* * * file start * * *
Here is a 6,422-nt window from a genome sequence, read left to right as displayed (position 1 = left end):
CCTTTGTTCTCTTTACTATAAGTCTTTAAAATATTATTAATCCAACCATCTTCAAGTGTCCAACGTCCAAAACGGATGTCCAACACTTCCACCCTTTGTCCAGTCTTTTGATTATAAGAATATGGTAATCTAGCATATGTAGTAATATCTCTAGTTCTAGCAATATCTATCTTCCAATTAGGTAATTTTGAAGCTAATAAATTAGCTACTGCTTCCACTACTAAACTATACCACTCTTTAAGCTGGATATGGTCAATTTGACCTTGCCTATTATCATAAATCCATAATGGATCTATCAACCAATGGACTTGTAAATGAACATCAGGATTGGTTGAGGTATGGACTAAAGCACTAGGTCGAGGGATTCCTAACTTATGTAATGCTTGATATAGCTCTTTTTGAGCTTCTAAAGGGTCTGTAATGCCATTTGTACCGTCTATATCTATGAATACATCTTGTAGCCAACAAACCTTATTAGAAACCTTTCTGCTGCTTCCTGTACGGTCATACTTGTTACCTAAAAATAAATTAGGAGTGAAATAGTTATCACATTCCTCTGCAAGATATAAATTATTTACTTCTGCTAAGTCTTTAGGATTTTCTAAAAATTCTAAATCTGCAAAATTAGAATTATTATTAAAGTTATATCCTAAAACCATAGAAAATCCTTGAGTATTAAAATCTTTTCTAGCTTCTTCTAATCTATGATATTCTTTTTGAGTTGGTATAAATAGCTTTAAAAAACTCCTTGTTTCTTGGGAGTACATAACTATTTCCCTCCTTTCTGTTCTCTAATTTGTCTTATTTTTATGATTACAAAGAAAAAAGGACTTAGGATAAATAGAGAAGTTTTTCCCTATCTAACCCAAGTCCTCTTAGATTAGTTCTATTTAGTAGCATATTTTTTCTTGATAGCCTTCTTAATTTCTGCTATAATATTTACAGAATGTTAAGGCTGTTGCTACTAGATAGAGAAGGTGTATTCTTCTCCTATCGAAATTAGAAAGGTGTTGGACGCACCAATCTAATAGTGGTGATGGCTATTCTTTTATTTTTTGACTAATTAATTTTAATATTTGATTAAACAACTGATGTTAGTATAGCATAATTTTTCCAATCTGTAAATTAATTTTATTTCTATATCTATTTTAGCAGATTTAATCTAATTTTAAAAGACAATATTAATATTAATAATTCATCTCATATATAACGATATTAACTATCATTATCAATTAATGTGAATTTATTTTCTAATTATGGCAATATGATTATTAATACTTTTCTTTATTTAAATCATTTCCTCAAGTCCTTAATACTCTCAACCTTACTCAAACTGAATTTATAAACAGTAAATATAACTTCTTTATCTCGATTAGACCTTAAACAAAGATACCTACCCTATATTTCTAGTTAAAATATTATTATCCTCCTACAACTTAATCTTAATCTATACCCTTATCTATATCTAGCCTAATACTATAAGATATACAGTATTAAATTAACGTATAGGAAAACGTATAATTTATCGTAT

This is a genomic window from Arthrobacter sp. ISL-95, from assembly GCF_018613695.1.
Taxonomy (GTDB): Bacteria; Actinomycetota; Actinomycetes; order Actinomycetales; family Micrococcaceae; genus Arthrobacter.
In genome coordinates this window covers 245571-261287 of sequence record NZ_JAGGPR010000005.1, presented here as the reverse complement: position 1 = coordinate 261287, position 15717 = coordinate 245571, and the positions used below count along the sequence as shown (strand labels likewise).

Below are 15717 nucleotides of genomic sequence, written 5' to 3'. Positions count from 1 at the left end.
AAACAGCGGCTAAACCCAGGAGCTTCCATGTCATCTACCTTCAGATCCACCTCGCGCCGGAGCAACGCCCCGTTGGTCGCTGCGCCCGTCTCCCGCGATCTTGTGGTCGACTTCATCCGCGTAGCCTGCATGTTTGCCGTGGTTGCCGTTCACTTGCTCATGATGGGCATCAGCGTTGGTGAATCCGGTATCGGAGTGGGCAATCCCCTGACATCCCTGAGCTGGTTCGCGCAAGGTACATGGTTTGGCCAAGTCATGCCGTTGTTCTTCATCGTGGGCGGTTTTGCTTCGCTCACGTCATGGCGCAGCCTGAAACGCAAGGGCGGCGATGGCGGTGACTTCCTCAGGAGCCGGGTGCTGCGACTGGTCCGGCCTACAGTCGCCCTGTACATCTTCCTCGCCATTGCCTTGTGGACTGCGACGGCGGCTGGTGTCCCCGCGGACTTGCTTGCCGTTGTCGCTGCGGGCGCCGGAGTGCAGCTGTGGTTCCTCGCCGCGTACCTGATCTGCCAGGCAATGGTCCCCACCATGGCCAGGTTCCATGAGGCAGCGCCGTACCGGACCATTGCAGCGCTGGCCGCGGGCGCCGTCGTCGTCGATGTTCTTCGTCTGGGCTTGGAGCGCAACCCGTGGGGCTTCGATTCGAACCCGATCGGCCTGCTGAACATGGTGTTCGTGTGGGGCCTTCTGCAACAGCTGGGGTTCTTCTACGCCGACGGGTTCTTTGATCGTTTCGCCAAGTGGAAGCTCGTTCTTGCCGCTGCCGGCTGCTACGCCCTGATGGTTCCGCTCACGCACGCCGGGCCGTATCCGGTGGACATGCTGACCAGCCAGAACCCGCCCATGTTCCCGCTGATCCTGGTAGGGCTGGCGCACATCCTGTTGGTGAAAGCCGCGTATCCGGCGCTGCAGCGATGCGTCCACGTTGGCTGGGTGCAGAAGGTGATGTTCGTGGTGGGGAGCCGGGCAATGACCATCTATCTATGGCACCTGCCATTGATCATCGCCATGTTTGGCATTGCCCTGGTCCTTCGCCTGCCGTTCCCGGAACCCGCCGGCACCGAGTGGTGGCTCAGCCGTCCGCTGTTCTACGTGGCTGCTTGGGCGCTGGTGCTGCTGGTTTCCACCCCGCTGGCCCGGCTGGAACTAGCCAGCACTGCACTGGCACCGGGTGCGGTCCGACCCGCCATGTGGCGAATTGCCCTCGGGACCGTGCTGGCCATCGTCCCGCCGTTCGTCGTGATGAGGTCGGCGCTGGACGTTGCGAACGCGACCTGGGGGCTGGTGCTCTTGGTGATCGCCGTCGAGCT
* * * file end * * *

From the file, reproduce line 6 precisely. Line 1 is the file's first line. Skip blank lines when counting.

Below are 15717 nucleotides of genomic sequence, written 5' to 3'. Positions count from 1 at the left end.